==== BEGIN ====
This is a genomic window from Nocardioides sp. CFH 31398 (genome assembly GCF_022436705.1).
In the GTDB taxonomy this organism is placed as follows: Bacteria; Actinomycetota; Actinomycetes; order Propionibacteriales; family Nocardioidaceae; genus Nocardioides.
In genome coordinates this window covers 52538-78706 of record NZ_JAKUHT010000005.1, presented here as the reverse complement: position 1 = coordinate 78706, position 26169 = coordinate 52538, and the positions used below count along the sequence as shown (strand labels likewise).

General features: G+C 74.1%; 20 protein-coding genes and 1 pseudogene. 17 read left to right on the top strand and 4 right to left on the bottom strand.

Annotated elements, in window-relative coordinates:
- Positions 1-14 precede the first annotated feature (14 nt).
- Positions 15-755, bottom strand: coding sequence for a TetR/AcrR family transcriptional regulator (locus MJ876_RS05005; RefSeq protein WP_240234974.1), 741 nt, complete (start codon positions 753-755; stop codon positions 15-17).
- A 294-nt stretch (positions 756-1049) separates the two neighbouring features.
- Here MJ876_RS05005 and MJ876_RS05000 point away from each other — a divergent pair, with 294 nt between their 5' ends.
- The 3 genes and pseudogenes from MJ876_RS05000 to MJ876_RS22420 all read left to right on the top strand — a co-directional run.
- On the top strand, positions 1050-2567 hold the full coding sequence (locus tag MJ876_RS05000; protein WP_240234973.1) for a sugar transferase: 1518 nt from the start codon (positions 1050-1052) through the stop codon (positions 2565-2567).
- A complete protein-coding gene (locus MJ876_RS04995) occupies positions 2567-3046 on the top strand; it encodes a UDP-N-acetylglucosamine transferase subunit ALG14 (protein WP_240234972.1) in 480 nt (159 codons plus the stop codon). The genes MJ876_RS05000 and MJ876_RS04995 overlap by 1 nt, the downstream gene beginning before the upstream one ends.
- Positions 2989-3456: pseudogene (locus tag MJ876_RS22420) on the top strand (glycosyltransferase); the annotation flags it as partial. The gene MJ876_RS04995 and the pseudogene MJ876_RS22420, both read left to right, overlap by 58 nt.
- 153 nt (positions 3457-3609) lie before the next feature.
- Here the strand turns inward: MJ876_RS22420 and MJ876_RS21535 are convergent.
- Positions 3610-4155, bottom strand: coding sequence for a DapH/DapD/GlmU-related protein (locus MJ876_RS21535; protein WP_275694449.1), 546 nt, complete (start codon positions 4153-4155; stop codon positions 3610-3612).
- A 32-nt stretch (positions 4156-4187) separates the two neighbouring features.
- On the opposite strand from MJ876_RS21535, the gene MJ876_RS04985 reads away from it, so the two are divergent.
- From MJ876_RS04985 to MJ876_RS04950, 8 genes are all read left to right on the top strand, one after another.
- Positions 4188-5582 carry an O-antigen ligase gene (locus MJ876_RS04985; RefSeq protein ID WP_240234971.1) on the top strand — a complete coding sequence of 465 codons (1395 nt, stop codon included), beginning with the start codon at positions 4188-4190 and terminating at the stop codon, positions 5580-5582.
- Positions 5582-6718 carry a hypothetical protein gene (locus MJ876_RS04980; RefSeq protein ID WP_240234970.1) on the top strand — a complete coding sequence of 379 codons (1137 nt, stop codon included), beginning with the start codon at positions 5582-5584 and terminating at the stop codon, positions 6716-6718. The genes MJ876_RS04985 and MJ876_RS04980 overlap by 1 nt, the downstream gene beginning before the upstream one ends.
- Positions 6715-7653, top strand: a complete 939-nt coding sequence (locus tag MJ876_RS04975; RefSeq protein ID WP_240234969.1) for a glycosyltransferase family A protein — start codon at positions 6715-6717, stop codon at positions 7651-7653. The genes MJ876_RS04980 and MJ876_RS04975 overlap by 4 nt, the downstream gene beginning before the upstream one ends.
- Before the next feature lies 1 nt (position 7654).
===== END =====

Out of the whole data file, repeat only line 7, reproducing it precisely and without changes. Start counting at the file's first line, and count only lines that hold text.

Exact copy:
- Positions 15-755, bottom strand: coding sequence for a TetR/AcrR family transcriptional regulator (locus MJ876_RS05005; RefSeq protein WP_240234974.1), 741 nt, complete (start codon positions 753-755; stop codon positions 15-17).